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Is This Possible?

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  • Is This Possible?

    When I left for the night, all 4 exterior cams were on continuous pan-tilt-zoom. Before turning off the monitor, I watched & all 4 were moving. Next day, I'm shown a review that shows 3 cams on stationery, with time/date stamp showing this started before I left. Is this even possible? How do I prove it?

  • #2
    Did the power reset? Check and see if the cameras did a self-reset. There should be a momentary loss of video, and then a full cycle of the motor functions (full pan, full tilt, full zoom, auto-flip, and then set to default starting position).
    The CCTV Blog.

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    • #3
      Thanks- I'll check tomorrow night. The manager seems to think there's no way that could happen if I was watching the cams. I appreciate the feedback!


      • #4
        Update re: Is this possible?

        Well, I was removed from the site before I had a chance to investigate Cameraman's suggestions. Probably just as well- I know nothing about CCTV & was given no training. The site supervisor even admitted he knows very little about that system. Of course, the write-up still stands, but it's my 1st one, so life goes on.


        • #5
          Bah, I hate when companies do site removals without proper investigation. I have a ton of experience with pan/tilt and a ton with working for a company that often seems eager to yank people for no good reason.

          There is often a setting with CCTV that will cause a camera to stop where there is motion in the picture. This is desigend to focus on specific movement in case something happens that may be important to record. If this is the case, a camera will stop on that movement until it is reset. It could be as simple as the wind shaking the camera or a bird flies into the picture, or even a bug crawling across the shield in view of the lense A site supervisor should be intellignet enough and experienced enough to know the fundamentals of the equipment at his disposal. If he/she doesn't understand everything there is to know about the equipment, he/she has no business being a site supervisor.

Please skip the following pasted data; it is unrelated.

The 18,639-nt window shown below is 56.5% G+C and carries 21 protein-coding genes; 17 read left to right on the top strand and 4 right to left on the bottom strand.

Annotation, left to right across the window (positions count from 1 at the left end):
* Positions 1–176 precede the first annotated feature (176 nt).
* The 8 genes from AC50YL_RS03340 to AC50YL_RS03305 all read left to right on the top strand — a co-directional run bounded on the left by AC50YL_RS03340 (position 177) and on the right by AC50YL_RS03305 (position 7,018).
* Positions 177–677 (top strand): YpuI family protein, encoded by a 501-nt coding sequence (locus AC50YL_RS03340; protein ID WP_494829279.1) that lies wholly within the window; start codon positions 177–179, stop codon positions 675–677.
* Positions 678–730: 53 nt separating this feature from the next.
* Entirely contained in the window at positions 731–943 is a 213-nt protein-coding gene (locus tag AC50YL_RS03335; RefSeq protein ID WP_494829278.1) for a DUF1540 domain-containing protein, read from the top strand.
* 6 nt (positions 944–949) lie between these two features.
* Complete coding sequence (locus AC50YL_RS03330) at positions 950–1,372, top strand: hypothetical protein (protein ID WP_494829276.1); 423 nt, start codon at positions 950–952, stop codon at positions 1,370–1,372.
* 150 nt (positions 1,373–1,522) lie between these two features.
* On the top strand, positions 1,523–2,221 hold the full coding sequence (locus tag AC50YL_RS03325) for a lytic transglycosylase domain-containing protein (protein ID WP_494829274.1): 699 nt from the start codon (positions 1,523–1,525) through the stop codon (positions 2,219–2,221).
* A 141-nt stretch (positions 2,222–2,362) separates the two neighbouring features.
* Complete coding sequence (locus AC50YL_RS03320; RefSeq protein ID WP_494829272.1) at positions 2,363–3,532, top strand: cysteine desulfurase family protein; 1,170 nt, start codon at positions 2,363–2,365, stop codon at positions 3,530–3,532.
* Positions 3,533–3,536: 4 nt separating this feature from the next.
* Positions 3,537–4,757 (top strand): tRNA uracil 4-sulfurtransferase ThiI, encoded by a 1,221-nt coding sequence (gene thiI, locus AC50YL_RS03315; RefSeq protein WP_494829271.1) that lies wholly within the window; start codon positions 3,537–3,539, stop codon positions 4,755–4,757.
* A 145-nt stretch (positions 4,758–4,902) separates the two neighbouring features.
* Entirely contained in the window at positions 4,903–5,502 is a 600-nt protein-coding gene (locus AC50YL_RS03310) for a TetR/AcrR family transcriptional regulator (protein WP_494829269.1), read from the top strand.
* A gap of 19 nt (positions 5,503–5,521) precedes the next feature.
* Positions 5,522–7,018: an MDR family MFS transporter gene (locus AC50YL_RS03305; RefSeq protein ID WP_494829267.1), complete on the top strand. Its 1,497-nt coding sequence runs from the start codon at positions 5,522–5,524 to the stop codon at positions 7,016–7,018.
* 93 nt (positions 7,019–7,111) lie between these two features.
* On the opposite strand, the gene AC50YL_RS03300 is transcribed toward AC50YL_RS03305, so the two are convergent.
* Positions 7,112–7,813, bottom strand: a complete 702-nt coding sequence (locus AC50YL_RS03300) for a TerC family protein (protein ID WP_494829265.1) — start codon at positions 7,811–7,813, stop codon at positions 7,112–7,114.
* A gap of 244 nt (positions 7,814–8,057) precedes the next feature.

Another cause could be the age of the camera or parts going bad. Or the camera could need cleaning. Gunk does get in the moving parts and can sometimes cause a camera to stop. If these are the problem, it will happen again. 3 cameras at once tells me that there is something going on besides simple human error. It could have even been a programming error. There are a lot of possibilities.

          To do a site removal based on something this minor is absolutely insane. If anything, it's an opportunity to do additional training. Doing removals over stupid crap like this just makes the company look incompetent. Clients aren't as stupid as many managers in branch offices seem to take them for. Obviously your site supervisor is only thinking of his own repurtation and doesn't have the back of his officers. Honestly, you're better off away from the clown.
          Last edited by HC_Security; 10-01-2011, 09:22 PM.


          • #6
            Yeah, sometimes security sux

            I'm not happy about the way this was handled, but it all worked out in the end- they transferred me to a site that pays more per hour- go figure!


            • #7
              Whoever manages that video system failed. Virtually every PTZ can be programmed to resume its pattern after the operator has taken manual control. Blaming an operator; particularly one whom acknowledges that they have not been trained, is ridiculous at best.
              "People sleep peaceably in their beds at night only because rough men stand ready to do violence on their behalf." G. Orwell